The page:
Wilco’s Influences on the Music Industry
Wilco return this upcoming month with new album Shmilco, out September 9th. The band, based in Chicago, Illinois, was formed in 1994 with lead singer Jeff Tweedy, bassist John Stirratt, keyboardist Mikael Jorgensen, drummer Glenn Kotche, and multi-instrumentalist Pat Sansone remaining after the final band member lineup in 2004.
Wilco, who named themselves after the military radio voice acronym for “Will Comply,” is one of the most memorable and influential alternative rock bands that has been around since the 90s. While their sound started off as “alternative country,” it has since shifted and evolved to become more of an experimental, indie rock, Wilco has been known to display their unique perspective in music during various different eras throughout time. The band has also been described as grunge and avant-garde, more examples of their sound fitting in with the times of different eras. Initially, the band got its influences from artists from the 60s and 70s, including Neil Young, John Lennon, Bob Dylan, and The Velvet Underground, among many others from a wide range of music genres. They have even been nicknamed “the American Radiohead” from time to time, referencing how diverse in sound their work has been.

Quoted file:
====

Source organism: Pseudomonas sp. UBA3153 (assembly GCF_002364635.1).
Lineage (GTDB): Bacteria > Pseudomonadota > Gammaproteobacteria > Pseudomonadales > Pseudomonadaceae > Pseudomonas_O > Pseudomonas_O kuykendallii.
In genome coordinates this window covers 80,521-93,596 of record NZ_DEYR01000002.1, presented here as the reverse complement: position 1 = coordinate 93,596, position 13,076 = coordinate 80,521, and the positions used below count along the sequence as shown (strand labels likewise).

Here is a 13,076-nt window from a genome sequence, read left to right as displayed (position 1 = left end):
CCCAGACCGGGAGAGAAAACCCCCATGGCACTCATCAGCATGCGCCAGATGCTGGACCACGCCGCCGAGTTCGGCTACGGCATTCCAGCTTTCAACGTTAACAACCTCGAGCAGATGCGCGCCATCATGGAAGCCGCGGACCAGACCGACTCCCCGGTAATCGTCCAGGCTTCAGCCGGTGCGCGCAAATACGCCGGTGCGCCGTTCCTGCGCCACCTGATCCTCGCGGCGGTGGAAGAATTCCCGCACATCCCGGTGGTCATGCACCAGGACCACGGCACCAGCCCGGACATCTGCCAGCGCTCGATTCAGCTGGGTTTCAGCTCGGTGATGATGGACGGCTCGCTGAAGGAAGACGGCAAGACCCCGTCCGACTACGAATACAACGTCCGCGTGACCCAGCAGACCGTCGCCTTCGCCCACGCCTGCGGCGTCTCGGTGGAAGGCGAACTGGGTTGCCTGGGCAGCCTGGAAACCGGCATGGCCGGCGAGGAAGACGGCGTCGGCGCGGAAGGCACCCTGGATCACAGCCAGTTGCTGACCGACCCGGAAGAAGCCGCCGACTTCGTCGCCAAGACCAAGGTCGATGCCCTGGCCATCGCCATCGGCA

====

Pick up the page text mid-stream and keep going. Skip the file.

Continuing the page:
For a band to last so long in the music industry, one would believe that having to evolve and change sound would be too difficult, but Wilco have consistently proven this wrong. While each of their albums (9 released studio albums, with their 10th coming shortly) has sounded quite different from the others, long-time fans and listeners can appreciate how Wilco has pushed the boundaries of genre and learned to adapt through time, as well as their persistence in an ever-changing music industry, with Rolling Stone dubbing them as “one of America’s most consistently interesting bands.”
Being such a prominent band in the alternative, indie, and experimental rock has been proven in how many of today’s artists find influence in Wilco: The National, Grace Potter and the Nocturnals, Norah Jones, The Wallflowers, and Counting Crows, to name a few, have found great influence in Wilco and have even gone on to cover some of Wilco’s songs.
One of their best and most well-known albums includes Yankee Hotel Foxtrot, released in 2002. It is partially so well-known due to a spat with record companies and lawsuits that resulted in the album almost not being released. Since then, it has also been the only Wilco album to sell more than 500,000 copies, and has even gotten a documentary made about it. Their most recent album, titled Star Wars, was released earlier this year, and is an example of Wilco not taking themselves too seriously, while at the same time proving their worth as an ever-changing and talented band. They even took a chance with Star Wars in releasing it free of charge. While it may be one of the shortest and potentially least highly-regarded of Wilco’s albums, the creation of the songs on it lead to Shmilco, still a week before its release, as one of the band’s quietest and most laid-back albums to date. The release of Shmilcois highly anticipated by fans and music lovers alike, and can only look forward to how Wilco will influence the world of music next.